- What’s the best piece of business or personal advice YOU’VE ever received?
Leave the situation, change the situation, or accept the situation – all else is madness. – Eckhart Tolle (Don’t complain or fight reality).Not giving a shit (can I say “shit”?) what other people think about me, my life, etc… that’s the #1 thing that changed most everything. I used to live my life constantly concerned with what everyone thought about me, trying to gain approval, get everyone to like me, etc… etc… and when I dropped that and started being me, who I really am, things changed. I know that’s cliché… but it’s true and it really happened.
- What’s the #1 piece of advice you would give a new Wellness professional who really wants to make an impact in healthcare and people’s lives?
Learn marketing and business. Unfortunately, I know a ton of great professionals, practitioners, doctors, etc. who could make a HUGE impact, but have no idea what they’re doing with business, marketing, especially online – where everything is going (If not there already). Also, don’t try to fit into what you think you should look like, act like, what you think people are looking for. You do you and your people will find you. Be authentic.
- What does a typical work day look like for you?
Well, most days are work days when I’m not traveling. I wake up almost every day between 5:30-6:30am and try to have a good hour or so to myself for things like meditation, journaling, going outside/getting some sun (very important health tip), doing a little qigong, drinking a glass of water, etc… I usually start working around 7:00 or 7:30 (I’m on the west coast and my biz partner is on the east coast, so that’s already 10am or later there). I start with e-mails/social media correspondences, etc… We have meetings usually around 8am my time.
I generally work until I go to the gym, which is late morning. I train for close to 2 hours (boxing), come home, eat, go outside again/sun (important), then work for several more hours in the afternoon. I try to take short breaks every 30 minutes and longer breaks every 90 minutes or 2 hours. I stop working by 5pm most days, and spend the evenings with my wife/animals. I batch cook most of our food on Sundays so that we only have to re-heat things and not cook during the week. Saves a ton of time.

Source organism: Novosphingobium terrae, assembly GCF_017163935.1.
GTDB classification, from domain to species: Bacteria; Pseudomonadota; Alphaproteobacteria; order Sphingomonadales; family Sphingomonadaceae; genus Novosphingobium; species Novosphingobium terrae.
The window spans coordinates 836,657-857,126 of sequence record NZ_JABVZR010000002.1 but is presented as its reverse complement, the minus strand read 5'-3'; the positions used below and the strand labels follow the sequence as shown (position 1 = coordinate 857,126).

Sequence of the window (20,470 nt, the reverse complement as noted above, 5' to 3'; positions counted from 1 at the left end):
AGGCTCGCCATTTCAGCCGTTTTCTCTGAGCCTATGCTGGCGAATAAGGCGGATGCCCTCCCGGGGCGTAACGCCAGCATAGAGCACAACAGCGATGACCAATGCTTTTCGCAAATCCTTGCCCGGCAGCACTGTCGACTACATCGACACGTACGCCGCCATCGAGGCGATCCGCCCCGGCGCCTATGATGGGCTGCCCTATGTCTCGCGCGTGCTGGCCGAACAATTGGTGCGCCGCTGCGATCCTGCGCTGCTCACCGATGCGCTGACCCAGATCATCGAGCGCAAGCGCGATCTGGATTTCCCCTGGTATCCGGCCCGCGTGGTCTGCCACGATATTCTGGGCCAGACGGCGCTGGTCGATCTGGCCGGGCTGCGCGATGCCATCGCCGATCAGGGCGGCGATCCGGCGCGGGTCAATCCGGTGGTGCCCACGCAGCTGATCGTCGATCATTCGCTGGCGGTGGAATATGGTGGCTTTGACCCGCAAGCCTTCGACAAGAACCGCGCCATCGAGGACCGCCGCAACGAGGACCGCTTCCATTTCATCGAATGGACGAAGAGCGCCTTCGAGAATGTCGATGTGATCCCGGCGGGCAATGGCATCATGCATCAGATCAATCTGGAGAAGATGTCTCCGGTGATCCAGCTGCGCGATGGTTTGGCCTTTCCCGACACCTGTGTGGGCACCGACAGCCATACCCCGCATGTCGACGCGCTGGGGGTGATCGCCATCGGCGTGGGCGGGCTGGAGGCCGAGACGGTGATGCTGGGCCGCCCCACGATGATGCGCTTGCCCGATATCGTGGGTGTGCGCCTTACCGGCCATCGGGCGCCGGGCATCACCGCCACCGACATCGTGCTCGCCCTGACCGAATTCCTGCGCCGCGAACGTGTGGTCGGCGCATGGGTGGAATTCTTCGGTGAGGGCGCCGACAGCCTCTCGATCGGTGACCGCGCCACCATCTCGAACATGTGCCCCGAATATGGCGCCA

- Stevie Wonder or The Beatles? (this, I personally must know.)
Not really into Stevie Wonder.
Michael Roesslein is the co-founder of Rebel Health Tribe, an online-based health and wellness company founded in 2014. He holds a Masters degree in Exercise Science & Health Promotion, in addition to being a certified Functional Diagnostic Nutrition Practitioner and CHEK Holistic Lifestyle Coach. Michael has been a guest on a number of health-related podcasts, webinars, and a speaker at several national events since entering the health & fitness industry in 2008. He’s known for his ability to simplify and explain complex subjects in the fields of health, functional medicine, fitness, and nutrition – and to present information in a straight-forward, no-nonsense style.
Currently, Rebel Health Tribe is partnered/producing The Human Longevity Project – a documentary series being filmed all over the world on the subject of optimal health and longevity. Michael is originally from the Chicago area, and currently resides in San Diego, California. When not working on building Rebel Health Tribe, he spends his time cooking, traveling, boxing, hanging out on the beach, and spending as much time outdoors as possible. You can find him on social media here: Rebel Health Tribe and The Human Longevity Project on Facebook.